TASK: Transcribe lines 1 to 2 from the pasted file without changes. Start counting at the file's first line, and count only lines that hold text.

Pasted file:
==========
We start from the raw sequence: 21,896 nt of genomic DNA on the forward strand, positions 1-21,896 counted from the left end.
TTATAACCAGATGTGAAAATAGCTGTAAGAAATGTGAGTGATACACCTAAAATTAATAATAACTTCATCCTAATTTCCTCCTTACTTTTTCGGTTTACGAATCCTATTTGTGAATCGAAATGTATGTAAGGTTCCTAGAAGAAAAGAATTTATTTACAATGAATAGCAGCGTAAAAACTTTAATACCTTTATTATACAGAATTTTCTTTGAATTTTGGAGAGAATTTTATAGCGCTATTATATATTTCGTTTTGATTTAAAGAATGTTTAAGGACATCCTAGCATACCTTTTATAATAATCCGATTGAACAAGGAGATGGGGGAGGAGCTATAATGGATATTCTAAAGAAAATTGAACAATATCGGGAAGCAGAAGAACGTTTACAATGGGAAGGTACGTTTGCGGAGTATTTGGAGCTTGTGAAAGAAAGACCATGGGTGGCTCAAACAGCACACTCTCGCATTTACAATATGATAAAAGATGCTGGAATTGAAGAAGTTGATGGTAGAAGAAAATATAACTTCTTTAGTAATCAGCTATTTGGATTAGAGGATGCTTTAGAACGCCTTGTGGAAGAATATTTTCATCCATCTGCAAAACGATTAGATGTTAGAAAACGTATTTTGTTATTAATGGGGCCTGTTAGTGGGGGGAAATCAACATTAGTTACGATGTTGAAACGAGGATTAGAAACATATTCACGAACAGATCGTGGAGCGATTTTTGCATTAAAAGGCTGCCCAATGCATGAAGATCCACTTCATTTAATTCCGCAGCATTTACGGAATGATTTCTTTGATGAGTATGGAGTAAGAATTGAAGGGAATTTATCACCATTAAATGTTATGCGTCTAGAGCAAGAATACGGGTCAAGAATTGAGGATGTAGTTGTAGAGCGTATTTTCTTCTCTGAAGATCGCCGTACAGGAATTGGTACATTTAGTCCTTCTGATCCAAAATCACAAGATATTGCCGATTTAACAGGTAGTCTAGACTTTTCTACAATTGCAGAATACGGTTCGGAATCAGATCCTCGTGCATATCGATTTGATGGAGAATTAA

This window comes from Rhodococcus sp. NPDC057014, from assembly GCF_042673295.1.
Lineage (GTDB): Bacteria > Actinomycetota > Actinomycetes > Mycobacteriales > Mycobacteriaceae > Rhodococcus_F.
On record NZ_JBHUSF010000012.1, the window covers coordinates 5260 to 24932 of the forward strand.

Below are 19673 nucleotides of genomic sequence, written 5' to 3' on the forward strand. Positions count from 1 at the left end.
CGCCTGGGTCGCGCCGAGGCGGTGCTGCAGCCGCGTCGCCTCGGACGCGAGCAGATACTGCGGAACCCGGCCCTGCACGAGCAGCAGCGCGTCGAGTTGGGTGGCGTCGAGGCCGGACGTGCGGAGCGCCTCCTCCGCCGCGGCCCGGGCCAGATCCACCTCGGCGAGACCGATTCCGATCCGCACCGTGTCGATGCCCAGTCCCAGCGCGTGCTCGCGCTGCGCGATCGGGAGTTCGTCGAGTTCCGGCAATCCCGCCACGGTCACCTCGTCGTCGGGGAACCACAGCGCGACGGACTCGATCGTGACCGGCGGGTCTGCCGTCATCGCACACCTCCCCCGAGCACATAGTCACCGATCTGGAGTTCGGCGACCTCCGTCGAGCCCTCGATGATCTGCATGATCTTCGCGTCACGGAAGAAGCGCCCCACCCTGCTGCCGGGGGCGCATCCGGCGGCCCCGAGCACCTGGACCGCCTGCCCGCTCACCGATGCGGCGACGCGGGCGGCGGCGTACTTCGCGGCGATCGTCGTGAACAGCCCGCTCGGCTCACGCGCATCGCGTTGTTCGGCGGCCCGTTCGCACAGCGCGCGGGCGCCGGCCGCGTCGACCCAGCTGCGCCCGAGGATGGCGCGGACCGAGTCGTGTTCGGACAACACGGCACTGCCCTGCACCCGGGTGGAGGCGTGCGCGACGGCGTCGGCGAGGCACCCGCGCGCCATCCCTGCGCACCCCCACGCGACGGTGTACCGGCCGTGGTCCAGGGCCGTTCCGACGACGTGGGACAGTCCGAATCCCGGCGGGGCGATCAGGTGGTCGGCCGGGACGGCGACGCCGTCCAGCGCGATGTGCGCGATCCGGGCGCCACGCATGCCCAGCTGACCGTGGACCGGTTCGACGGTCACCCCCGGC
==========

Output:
We start from the raw sequence: 21,896 nt of genomic DNA on the forward strand, positions 1-21,896 counted from the left end.
TTATAACCAGATGTGAAAATAGCTGTAAGAAATGTGAGTGATACACCTAAAATTAATAATAACTTCATCCTAATTTCCTCCTTACTTTTTCGGTTTACGAATCCTATTTGTGAATCGAAATGTATGTAAGGTTCCTAGAAGAAAAGAATTTATTTACAATGAATAGCAGCGTAAAAACTTTAATACCTTTATTATACAGAATTTTCTTTGAATTTTGGAGAGAATTTTATAGCGCTATTATATATTTCGTTTTGATTTAAAGAATGTTTAAGGACATCCTAGCATACCTTTTATAATAATCCGATTGAACAAGGAGATGGGGGAGGAGCTATAATGGATATTCTAAAGAAAATTGAACAATATCGGGAAGCAGAAGAACGTTTACAATGGGAAGGTACGTTTGCGGAGTATTTGGAGCTTGTGAAAGAAAGACCATGGGTGGCTCAAACAGCACACTCTCGCATTTACAATATGATAAAAGATGCTGGAATTGAAGAAGTTGATGGTAGAAGAAAATATAACTTCTTTAGTAATCAGCTATTTGGATTAGAGGATGCTTTAGAACGCCTTGTGGAAGAATATTTTCATCCATCTGCAAAACGATTAGATGTTAGAAAACGTATTTTGTTATTAATGGGGCCTGTTAGTGGGGGGAAATCAACATTAGTTACGATGTTGAAACGAGGATTAGAAACATATTCACGAACAGATCGTGGAGCGATTTTTGCATTAAAAGGCTGCCCAATGCATGAAGATCCACTTCATTTAATTCCGCAGCATTTACGGAATGATTTCTTTGATGAGTATGGAGTAAGAATTGAAGGGAATTTATCACCATTAAATGTTATGCGTCTAGAGCAAGAATACGGGTCAAGAATTGAGGATGTAGTTGTAGAGCGTATTTTCTTCTCTGAAGATCGCCGTACAGGAATTGGTACATTTAGTCCTTCTGATCCAAAATCACAAGATATTGCCGATTTAACAGGTAGTCTAGACTTTTCTACAATTGCAGAATACGGTTCGGAATCAGATCCTCGTGCATATCGATTTGATGGAGAATTAA